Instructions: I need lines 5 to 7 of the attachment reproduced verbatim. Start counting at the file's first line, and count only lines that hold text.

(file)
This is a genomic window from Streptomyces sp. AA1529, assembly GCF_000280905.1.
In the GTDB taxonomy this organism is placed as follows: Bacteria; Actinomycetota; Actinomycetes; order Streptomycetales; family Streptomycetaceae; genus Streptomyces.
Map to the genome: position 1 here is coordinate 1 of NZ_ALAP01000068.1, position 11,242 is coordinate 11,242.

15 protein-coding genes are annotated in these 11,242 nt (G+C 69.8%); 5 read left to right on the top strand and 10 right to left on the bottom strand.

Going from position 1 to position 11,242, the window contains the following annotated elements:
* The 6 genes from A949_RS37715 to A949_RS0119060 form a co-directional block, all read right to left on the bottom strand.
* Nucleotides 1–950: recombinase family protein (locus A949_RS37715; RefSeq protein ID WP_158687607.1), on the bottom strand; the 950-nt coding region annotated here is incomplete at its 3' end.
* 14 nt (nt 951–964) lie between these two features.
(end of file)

Going from position 1 to position 11,242, the window contains the following annotated elements:
* The 6 genes from A949_RS37715 to A949_RS0119060 form a co-directional block, all read right to left on the bottom strand.
* Nucleotides 1–950: recombinase family protein (locus A949_RS37715; RefSeq protein ID WP_158687607.1), on the bottom strand; the 950-nt coding region annotated here is incomplete at its 3' end.